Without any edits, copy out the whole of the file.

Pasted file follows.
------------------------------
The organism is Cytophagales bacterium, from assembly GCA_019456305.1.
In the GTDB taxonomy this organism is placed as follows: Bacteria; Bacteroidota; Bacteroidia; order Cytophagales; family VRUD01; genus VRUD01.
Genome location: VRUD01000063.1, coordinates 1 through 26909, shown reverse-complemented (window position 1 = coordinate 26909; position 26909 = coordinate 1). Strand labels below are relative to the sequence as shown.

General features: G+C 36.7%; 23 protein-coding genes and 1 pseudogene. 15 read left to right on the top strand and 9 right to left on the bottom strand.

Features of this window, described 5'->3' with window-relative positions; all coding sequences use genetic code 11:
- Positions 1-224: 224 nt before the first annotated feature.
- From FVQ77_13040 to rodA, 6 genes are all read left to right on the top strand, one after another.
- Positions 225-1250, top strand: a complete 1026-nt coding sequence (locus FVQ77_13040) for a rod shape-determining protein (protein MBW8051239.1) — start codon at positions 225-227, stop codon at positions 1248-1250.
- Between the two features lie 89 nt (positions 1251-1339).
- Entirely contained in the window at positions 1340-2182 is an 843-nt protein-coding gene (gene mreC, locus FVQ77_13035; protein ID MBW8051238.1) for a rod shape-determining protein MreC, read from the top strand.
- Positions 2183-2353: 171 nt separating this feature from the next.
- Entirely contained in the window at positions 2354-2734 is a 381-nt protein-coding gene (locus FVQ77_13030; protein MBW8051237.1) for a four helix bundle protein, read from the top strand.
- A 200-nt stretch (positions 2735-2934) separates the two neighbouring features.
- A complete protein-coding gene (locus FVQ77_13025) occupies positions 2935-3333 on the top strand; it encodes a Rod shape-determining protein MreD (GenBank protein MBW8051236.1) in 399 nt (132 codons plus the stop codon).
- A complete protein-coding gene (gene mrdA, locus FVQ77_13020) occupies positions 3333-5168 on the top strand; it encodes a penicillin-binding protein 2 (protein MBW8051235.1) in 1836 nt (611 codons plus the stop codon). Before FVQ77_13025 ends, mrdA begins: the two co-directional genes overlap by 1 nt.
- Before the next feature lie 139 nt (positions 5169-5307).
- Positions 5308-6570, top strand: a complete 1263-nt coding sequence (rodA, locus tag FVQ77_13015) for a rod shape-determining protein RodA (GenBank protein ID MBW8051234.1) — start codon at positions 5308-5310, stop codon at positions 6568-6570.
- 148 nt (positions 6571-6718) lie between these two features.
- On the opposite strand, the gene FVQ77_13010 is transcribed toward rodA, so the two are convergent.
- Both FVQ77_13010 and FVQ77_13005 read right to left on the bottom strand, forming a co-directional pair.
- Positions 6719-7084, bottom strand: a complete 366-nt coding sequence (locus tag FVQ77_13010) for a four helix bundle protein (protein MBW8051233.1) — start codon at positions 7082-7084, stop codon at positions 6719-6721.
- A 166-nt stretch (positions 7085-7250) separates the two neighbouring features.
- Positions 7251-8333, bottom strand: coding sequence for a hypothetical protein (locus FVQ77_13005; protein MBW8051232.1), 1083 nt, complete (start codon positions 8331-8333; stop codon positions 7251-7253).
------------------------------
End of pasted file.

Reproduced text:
The organism is Cytophagales bacterium, from assembly GCA_019456305.1.
In the GTDB taxonomy this organism is placed as follows: Bacteria; Bacteroidota; Bacteroidia; order Cytophagales; family VRUD01; genus VRUD01.
Genome location: VRUD01000063.1, coordinates 1 through 26909, shown reverse-complemented (window position 1 = coordinate 26909; position 26909 = coordinate 1). Strand labels below are relative to the sequence as shown.

General features: G+C 36.7%; 23 protein-coding genes and 1 pseudogene. 15 read left to right on the top strand and 9 right to left on the bottom strand.

Features of this window, described 5'->3' with window-relative positions; all coding sequences use genetic code 11:
- Positions 1-224: 224 nt before the first annotated feature.
- From FVQ77_13040 to rodA, 6 genes are all read left to right on the top strand, one after another.
- Positions 225-1250, top strand: a complete 1026-nt coding sequence (locus FVQ77_13040) for a rod shape-determining protein (protein MBW8051239.1) — start codon at positions 225-227, stop codon at positions 1248-1250.
- Between the two features lie 89 nt (positions 1251-1339).
- Entirely contained in the window at positions 1340-2182 is an 843-nt protein-coding gene (gene mreC, locus FVQ77_13035; protein ID MBW8051238.1) for a rod shape-determining protein MreC, read from the top strand.
- Positions 2183-2353: 171 nt separating this feature from the next.
- Entirely contained in the window at positions 2354-2734 is a 381-nt protein-coding gene (locus FVQ77_13030; protein MBW8051237.1) for a four helix bundle protein, read from the top strand.
- A 200-nt stretch (positions 2735-2934) separates the two neighbouring features.
- A complete protein-coding gene (locus FVQ77_13025) occupies positions 2935-3333 on the top strand; it encodes a Rod shape-determining protein MreD (GenBank protein MBW8051236.1) in 399 nt (132 codons plus the stop codon).
- A complete protein-coding gene (gene mrdA, locus FVQ77_13020) occupies positions 3333-5168 on the top strand; it encodes a penicillin-binding protein 2 (protein MBW8051235.1) in 1836 nt (611 codons plus the stop codon). Before FVQ77_13025 ends, mrdA begins: the two co-directional genes overlap by 1 nt.
- Before the next feature lie 139 nt (positions 5169-5307).
- Positions 5308-6570, top strand: a complete 1263-nt coding sequence (rodA, locus tag FVQ77_13015) for a rod shape-determining protein RodA (GenBank protein ID MBW8051234.1) — start codon at positions 5308-5310, stop codon at positions 6568-6570.
- 148 nt (positions 6571-6718) lie between these two features.
- On the opposite strand, the gene FVQ77_13010 is transcribed toward rodA, so the two are convergent.
- Both FVQ77_13010 and FVQ77_13005 read right to left on the bottom strand, forming a co-directional pair.
- Positions 6719-7084, bottom strand: a complete 366-nt coding sequence (locus tag FVQ77_13010) for a four helix bundle protein (protein MBW8051233.1) — start codon at positions 7082-7084, stop codon at positions 6719-6721.
- A 166-nt stretch (positions 7085-7250) separates the two neighbouring features.
- Positions 7251-8333, bottom strand: coding sequence for a hypothetical protein (locus FVQ77_13005; protein MBW8051232.1), 1083 nt, complete (start codon positions 8331-8333; stop codon positions 7251-7253).